Center for Surrogate Parenting, Inc.

Surrogacy FAQs for Parents

1. How do we begin our journey to parenthood?
Welcome! This is one of our most common surrogacy parenting FAQs. The first step is to click on the “Parents Apply” button and complete the short Intended Parents Form. A case manager will contact you to inquire about your availability for a consultation. CSP consultations are conducted Monday through Friday at our West Coast office in Encino, California, or our East Coast office in Annapolis, Maryland. There is a fee of $200 for the counselor/psychologist time. The consultation at our office in California usually lasts four to five hours. During this consultation, you will meet one-on-one with a psychological counselor who specializes in the field of surrogacy, a leading attorney in the field of surrogacy and members of our professional staff. The consultation at our East Coast office usually lasts approximately four hours. Here you will meet one-on-one with a psychological counselor and CSP Program Administrator Perla Piekutowski. From our East Coast office, the legal consultation occurs by means of a telephone or Skype conference call. This consultation allows you the opportunity to meet our professional CSP team and learn about the surrogacy process.
2. Do we need to come in for a full consultation?

  • Yes. However, if you are not ready for a full four-hour consultation, you can come in for a 45-60 minute mini consultation, or we can conduct either a mini consultation or the full consultation via Skype.
  • We believe the decision to participate in surrogacy, and which agency to work with, is extremely important. You must be fully informed about surrogacy and have an understanding of our program before joining us. The consultation affords you the opportunity to get to know us and ask questions.
  • We need to understand what you are looking for in a surrogacy relationship, so that we can find you an appropriate surrogate mother.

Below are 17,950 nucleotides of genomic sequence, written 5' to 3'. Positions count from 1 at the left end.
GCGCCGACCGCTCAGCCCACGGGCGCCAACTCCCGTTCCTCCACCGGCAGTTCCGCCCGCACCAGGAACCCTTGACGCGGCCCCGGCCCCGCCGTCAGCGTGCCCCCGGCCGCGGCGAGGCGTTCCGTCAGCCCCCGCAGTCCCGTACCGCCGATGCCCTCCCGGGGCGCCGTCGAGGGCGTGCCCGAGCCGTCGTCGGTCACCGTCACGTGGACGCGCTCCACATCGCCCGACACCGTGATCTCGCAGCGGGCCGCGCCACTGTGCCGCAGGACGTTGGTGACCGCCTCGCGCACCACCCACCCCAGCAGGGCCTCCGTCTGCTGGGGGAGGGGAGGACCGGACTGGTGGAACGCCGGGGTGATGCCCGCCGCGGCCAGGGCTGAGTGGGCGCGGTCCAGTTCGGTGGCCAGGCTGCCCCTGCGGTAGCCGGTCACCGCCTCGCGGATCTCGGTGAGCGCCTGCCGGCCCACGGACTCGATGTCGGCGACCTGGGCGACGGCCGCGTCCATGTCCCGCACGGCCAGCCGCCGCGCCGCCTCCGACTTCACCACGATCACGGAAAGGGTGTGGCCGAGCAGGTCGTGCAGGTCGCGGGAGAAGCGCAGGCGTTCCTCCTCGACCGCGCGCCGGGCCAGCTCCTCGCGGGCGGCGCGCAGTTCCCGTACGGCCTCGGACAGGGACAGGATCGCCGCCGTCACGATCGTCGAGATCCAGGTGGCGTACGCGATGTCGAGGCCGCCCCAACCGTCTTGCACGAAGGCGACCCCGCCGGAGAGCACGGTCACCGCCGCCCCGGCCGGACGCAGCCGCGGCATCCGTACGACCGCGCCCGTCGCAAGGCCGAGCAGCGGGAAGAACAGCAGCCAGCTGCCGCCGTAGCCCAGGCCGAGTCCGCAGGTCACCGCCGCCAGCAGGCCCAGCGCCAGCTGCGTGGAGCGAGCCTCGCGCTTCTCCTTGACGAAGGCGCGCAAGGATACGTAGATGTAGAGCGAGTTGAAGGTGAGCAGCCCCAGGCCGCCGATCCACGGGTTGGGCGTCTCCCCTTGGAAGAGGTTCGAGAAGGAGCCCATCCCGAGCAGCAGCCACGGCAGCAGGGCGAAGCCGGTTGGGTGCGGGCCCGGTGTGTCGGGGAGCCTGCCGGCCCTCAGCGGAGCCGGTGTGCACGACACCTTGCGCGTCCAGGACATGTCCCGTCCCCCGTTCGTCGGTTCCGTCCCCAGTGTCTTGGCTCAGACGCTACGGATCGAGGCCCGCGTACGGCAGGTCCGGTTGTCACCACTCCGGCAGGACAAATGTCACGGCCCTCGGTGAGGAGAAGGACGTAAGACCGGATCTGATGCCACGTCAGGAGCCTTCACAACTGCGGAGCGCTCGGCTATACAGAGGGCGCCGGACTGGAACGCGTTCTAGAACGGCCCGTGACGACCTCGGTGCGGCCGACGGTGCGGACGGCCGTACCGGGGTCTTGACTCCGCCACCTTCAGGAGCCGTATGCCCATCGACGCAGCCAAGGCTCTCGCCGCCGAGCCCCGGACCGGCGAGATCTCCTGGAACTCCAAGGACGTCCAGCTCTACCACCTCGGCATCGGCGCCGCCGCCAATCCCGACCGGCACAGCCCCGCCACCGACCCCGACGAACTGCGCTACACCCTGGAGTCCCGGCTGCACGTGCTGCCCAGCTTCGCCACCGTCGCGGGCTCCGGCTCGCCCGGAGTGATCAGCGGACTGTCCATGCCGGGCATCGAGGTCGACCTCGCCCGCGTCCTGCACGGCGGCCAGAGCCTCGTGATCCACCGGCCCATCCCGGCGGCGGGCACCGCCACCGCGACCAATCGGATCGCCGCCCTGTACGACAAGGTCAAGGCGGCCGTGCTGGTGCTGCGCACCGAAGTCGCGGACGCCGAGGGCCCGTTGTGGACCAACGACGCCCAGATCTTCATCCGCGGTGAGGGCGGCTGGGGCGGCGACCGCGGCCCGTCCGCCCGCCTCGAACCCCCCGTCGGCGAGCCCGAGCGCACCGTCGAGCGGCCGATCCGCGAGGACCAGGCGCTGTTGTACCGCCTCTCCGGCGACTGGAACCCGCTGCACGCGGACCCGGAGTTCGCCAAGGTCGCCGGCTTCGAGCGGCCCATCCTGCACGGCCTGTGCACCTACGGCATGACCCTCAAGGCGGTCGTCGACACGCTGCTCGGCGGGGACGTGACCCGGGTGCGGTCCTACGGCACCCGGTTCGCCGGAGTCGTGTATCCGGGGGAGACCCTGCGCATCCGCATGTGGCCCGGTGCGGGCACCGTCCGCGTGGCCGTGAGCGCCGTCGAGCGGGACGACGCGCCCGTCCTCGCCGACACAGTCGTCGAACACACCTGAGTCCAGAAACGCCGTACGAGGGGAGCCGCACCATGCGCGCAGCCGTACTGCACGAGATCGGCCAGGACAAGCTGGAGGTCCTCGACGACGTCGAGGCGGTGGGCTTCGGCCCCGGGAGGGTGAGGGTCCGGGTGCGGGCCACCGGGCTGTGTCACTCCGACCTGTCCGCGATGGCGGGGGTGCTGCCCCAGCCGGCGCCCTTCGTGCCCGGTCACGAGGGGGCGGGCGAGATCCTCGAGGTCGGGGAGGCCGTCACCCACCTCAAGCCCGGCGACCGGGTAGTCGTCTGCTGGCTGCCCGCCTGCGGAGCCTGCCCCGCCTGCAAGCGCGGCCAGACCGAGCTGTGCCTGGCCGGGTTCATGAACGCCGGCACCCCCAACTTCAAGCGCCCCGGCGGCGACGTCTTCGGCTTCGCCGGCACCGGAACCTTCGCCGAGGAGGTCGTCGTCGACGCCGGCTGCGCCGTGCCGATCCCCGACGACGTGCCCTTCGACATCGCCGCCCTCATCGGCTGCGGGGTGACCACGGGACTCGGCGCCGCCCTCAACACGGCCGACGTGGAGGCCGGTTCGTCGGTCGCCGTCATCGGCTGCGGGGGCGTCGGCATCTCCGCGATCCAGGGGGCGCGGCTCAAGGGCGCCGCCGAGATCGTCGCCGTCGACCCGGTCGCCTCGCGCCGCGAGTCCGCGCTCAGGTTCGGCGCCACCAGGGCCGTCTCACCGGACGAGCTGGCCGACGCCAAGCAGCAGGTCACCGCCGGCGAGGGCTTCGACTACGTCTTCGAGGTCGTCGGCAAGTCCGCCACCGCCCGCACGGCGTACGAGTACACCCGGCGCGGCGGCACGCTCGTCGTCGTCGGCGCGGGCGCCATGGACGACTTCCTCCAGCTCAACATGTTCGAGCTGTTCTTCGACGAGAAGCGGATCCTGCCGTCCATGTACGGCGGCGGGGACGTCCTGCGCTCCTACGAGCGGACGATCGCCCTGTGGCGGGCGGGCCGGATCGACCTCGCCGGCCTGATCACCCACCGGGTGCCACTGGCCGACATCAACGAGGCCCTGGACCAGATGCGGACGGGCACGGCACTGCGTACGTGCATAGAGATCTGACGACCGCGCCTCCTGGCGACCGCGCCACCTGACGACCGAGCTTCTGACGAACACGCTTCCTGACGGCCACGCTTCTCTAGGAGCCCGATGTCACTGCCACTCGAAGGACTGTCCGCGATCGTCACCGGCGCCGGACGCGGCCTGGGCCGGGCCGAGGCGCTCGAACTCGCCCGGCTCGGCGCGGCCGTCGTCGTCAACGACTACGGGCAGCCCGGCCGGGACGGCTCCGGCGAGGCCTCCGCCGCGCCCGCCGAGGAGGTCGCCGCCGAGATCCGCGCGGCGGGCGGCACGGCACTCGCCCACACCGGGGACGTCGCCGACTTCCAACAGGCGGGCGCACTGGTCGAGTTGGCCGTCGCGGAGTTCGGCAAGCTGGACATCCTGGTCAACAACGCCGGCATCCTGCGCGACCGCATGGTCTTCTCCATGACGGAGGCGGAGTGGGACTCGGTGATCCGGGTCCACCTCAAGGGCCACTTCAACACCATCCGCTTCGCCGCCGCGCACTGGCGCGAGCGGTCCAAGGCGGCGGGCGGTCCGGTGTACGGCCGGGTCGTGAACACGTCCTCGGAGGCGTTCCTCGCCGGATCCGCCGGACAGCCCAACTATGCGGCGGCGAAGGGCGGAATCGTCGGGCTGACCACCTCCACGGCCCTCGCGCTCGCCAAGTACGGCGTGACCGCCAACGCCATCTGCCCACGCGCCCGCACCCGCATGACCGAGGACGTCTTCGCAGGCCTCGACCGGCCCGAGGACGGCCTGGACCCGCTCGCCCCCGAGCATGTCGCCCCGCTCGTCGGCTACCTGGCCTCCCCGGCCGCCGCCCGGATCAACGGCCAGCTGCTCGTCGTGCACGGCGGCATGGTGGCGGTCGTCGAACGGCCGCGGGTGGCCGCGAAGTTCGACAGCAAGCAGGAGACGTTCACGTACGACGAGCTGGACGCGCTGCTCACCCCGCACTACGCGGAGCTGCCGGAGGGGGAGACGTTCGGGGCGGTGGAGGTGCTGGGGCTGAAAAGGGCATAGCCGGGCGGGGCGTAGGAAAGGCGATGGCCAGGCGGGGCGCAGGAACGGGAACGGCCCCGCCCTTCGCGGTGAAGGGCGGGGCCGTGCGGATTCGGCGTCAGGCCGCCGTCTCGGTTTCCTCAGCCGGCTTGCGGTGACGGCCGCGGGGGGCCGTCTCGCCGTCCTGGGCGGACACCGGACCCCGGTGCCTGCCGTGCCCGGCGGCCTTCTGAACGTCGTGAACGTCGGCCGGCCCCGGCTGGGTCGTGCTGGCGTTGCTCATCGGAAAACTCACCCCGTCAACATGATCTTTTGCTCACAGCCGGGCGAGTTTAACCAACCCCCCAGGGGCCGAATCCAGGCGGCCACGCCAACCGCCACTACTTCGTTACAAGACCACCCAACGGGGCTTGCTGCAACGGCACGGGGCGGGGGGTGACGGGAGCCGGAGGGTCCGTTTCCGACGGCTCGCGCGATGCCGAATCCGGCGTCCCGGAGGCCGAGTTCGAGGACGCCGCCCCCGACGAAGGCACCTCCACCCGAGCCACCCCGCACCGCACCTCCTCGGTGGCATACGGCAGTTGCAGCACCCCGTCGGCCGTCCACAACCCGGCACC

• There is a lot of information provided at this meeting. At its end, you will have a comprehensive view of all aspects of surrogacy: psychological, legal, administrative and procedural. We have never had intended parents regret doing the consultation. After the consult, it’s common for intended parents to tell us that now they understand how important it was for them to meet with us.

It is essential that we feel comfortable with one another and want to work together. We have always enjoyed long and friendly relationships with our clients. Creating a child together is an unforgettable experience. Choosing to work together is the key to the success of our relationship.

3. Some questions to be considered during the psychological consultation are:

We encourage you to come to your consultation armed with questions, and our team will have questions for you, too. Some of the most common surrogacy FAQs for parents are:

  • Why have you chosen to pursue surrogate parenting? Have you told anyone of your plans to work with a surrogate, and if so, what were their reactions? Do you need help explaining surrogacy to a family member or friend?
  • What qualities do you want your surrogate to have? What type of contact do you want to have with your surrogate during the pregnancy and after birth?